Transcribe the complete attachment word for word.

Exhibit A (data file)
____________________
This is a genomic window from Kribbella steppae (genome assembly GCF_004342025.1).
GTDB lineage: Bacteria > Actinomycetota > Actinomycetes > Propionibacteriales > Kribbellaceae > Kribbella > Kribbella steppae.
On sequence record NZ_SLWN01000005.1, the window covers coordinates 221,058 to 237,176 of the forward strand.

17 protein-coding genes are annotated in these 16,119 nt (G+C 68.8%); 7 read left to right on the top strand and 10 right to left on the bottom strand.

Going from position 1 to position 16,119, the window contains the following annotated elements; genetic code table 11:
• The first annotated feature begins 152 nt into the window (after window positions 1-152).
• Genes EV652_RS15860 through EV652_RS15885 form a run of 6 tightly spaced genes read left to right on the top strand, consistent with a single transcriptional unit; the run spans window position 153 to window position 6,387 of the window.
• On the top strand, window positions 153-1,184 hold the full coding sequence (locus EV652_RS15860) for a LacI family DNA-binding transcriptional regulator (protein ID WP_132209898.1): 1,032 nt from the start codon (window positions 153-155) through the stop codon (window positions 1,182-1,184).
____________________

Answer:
This is a genomic window from Kribbella steppae (genome assembly GCF_004342025.1).
GTDB lineage: Bacteria > Actinomycetota > Actinomycetes > Propionibacteriales > Kribbellaceae > Kribbella > Kribbella steppae.
On sequence record NZ_SLWN01000005.1, the window covers coordinates 221,058 to 237,176 of the forward strand.

17 protein-coding genes are annotated in these 16,119 nt (G+C 68.8%); 7 read left to right on the top strand and 10 right to left on the bottom strand.

Going from position 1 to position 16,119, the window contains the following annotated elements; genetic code table 11:
• The first annotated feature begins 152 nt into the window (after window positions 1-152).
• Genes EV652_RS15860 through EV652_RS15885 form a run of 6 tightly spaced genes read left to right on the top strand, consistent with a single transcriptional unit; the run spans window position 153 to window position 6,387 of the window.
• On the top strand, window positions 153-1,184 hold the full coding sequence (locus EV652_RS15860) for a LacI family DNA-binding transcriptional regulator (protein ID WP_132209898.1): 1,032 nt from the start codon (window positions 153-155) through the stop codon (window positions 1,182-1,184).